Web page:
# Air resistance from several angles

Could one by using only 3 coefficients of air resistance, one for each axis $x$, $y$ and $z$, model the resistance on an object from any angle? So for example if one has a square, could one summarise air resistance by having a vector for each face of the square? I do not think it would work exactly as described, but is there any way one could calculate drag on an object from any angle?

• Pedantry: you can model any physical phenomenon in any way you want. The real question is whether your model actually corresponds to the real world. Jun 29, 2017 at 13:16

## 2 Answers

I don't expect that to work well.

The coefficient for drag is based on the geometry of the object, and is experimentally determined (and can potentially change if flow conditions are outside of the scope of how the value was experimentally determined).

In the simple example of a cube, we know that the drag equation is $$F_d = \frac {C_d \rho u^2 A} 2$$ The problem will be the value of $C_d$ (drag coefficient). As you can see here the drag coefficient for a cube face first into the flow is $\approx 1.05$, yet when it is from the side it is $\approx 0.80$. I do not see any direct analytical correlation between the two, including when the changes in size are accounted for.

It would be even worse for more complicated shapes where opposite faces in the same axis could have completely different geometry (one side flat, the other side rounded for example), which would mean you would at least need 6 coefficients, one for every face, not just for each axis.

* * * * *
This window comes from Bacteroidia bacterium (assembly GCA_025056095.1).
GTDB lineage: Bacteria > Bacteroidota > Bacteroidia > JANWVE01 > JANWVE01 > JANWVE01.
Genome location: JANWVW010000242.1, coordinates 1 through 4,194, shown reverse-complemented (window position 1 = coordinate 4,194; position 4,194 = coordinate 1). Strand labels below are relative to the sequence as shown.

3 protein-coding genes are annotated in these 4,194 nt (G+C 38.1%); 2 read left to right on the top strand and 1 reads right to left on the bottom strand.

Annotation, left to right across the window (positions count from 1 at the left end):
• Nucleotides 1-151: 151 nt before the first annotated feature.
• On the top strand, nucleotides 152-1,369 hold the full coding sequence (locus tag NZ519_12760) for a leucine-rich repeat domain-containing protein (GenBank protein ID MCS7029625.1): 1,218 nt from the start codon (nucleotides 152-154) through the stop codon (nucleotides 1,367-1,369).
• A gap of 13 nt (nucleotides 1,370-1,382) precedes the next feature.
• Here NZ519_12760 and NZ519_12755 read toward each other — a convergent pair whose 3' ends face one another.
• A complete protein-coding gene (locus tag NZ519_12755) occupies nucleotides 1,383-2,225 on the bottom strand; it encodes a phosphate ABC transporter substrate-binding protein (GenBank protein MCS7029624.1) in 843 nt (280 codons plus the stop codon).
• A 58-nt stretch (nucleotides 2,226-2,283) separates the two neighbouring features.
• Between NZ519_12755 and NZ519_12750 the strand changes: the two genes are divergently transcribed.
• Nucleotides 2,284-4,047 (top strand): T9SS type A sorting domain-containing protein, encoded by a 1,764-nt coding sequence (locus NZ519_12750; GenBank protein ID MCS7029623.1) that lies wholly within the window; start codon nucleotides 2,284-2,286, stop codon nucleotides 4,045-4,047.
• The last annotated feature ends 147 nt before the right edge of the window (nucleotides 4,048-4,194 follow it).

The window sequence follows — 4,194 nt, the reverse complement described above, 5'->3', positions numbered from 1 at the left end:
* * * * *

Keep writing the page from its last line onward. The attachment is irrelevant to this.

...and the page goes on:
But yet again, that should not work in practice, as the drag coefficient is experimentally determined (I remember I once tried to find an equation to determine how drag coefficient changed with respect to angle; my luck was extremely limited and the results were questionable).

• Sadly enough that was what I expected. I'll leave the question open for one more day. Jun 29, 2017 at 13:51

For laminar flows around rigid objects, where there would be some hope of the problem being approximately linear even if the shape is complicated, I'd expect you would have to specify at least six components of some tensor to relate the object's orientation (three degrees of freedom) to the direction of the drag force (also three degrees of freedom). For example, consider an airfoil where the force imposed by airflow is not antiparallel to the incident velocity --- don't be confused by the mathematical tool of breaking this force into components and labeling them "lift" and "drag" as if those were different things.

For turbulent flows, I'd expect the problem to be nonlinear. You might be able to construct a "drag tensor" at one velocity, but expect something different at a different velocity.

Now consider an object where the aspect ratio is very large, like a sheet of paper, moving at modest velocity. Turn it one way, like a flag flying, and you have laminar flow. Turn it a different way, like a parachute, and you have turbulent flow. At some angle between these you go through the chaotic transition to turbulence. This is not the sort of thing you can model effectively with three or six or nine coefficients.